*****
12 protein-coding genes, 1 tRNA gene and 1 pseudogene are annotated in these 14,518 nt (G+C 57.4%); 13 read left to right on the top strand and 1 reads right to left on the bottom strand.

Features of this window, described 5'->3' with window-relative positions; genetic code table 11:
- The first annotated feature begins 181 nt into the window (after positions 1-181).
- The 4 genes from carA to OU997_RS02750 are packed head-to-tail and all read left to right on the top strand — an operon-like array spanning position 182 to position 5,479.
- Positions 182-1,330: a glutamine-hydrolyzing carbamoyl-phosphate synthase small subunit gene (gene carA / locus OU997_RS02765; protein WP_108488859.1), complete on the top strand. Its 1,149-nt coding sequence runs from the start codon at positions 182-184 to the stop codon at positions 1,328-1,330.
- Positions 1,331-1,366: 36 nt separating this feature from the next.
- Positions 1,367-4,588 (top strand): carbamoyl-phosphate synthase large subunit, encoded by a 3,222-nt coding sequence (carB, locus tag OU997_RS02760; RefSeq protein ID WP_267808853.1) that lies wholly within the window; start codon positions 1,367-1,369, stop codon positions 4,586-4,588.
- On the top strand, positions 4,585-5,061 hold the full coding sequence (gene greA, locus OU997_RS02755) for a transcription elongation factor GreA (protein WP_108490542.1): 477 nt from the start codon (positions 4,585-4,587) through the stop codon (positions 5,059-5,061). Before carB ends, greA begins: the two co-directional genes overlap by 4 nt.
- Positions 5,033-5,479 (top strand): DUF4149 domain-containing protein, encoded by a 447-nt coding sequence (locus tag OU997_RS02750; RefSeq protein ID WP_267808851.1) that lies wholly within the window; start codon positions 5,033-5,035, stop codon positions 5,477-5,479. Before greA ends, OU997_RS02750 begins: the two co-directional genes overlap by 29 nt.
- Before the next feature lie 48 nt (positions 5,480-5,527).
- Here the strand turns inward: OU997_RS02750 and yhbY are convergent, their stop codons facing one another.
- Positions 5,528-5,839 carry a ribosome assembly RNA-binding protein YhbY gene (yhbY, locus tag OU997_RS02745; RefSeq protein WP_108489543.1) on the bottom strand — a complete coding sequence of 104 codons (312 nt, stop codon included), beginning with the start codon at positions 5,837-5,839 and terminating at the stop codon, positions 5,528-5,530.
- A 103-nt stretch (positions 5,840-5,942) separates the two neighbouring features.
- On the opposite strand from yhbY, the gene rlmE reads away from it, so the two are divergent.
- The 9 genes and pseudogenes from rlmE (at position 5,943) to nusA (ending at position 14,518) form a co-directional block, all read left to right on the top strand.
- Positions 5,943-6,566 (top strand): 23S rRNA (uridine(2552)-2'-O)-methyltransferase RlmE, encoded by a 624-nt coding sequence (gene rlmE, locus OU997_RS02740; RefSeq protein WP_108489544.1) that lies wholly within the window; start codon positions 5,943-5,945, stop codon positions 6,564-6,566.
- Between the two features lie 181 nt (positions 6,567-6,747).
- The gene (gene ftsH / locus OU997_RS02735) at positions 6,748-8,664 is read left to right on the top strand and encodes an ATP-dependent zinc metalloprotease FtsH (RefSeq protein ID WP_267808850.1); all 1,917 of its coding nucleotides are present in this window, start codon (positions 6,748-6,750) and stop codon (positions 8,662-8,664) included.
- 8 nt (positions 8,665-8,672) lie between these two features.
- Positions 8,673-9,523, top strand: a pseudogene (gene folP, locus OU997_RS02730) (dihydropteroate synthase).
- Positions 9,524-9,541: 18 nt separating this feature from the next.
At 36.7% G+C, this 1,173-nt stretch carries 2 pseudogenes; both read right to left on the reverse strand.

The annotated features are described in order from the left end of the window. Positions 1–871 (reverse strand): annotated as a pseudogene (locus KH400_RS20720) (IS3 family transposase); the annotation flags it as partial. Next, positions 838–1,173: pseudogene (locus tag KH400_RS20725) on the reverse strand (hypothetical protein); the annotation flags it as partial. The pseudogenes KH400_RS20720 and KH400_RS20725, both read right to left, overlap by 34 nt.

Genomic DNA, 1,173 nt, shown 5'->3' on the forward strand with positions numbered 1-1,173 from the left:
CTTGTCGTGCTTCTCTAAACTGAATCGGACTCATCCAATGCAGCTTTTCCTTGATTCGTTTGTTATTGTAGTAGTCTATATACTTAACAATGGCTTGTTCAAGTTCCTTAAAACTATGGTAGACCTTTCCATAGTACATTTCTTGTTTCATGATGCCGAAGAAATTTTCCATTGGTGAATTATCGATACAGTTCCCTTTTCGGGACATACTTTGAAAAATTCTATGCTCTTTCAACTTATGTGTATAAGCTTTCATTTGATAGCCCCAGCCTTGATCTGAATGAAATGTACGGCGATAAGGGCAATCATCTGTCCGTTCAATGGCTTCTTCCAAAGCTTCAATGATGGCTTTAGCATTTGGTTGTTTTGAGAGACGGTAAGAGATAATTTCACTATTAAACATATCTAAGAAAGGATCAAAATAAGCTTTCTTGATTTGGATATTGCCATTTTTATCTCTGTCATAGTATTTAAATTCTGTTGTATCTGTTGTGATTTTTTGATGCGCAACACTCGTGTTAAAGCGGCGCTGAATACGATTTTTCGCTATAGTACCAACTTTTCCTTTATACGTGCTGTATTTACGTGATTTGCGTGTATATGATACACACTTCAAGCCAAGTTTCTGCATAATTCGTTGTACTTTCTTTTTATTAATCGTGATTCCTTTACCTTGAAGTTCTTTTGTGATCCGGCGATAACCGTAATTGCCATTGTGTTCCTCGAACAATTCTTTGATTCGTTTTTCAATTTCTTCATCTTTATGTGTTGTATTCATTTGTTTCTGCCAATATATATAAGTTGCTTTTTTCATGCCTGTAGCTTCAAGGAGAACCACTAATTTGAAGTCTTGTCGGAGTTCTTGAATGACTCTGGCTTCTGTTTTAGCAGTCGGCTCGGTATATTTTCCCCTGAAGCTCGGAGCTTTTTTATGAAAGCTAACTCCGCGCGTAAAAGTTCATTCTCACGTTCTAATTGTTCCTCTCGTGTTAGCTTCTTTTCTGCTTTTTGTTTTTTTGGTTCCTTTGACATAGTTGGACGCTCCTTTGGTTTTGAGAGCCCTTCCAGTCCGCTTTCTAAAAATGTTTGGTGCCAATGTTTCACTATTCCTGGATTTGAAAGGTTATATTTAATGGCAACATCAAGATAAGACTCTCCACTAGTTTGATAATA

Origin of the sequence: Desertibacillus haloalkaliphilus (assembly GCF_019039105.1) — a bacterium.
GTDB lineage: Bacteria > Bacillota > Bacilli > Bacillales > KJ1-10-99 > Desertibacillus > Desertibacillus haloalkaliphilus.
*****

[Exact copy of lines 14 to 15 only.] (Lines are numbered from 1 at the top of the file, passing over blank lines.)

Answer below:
- On the opposite strand from yhbY, the gene rlmE reads away from it, so the two are divergent.
- The 9 genes and pseudogenes from rlmE (at position 5,943) to nusA (ending at position 14,518) form a co-directional block, all read left to right on the top strand.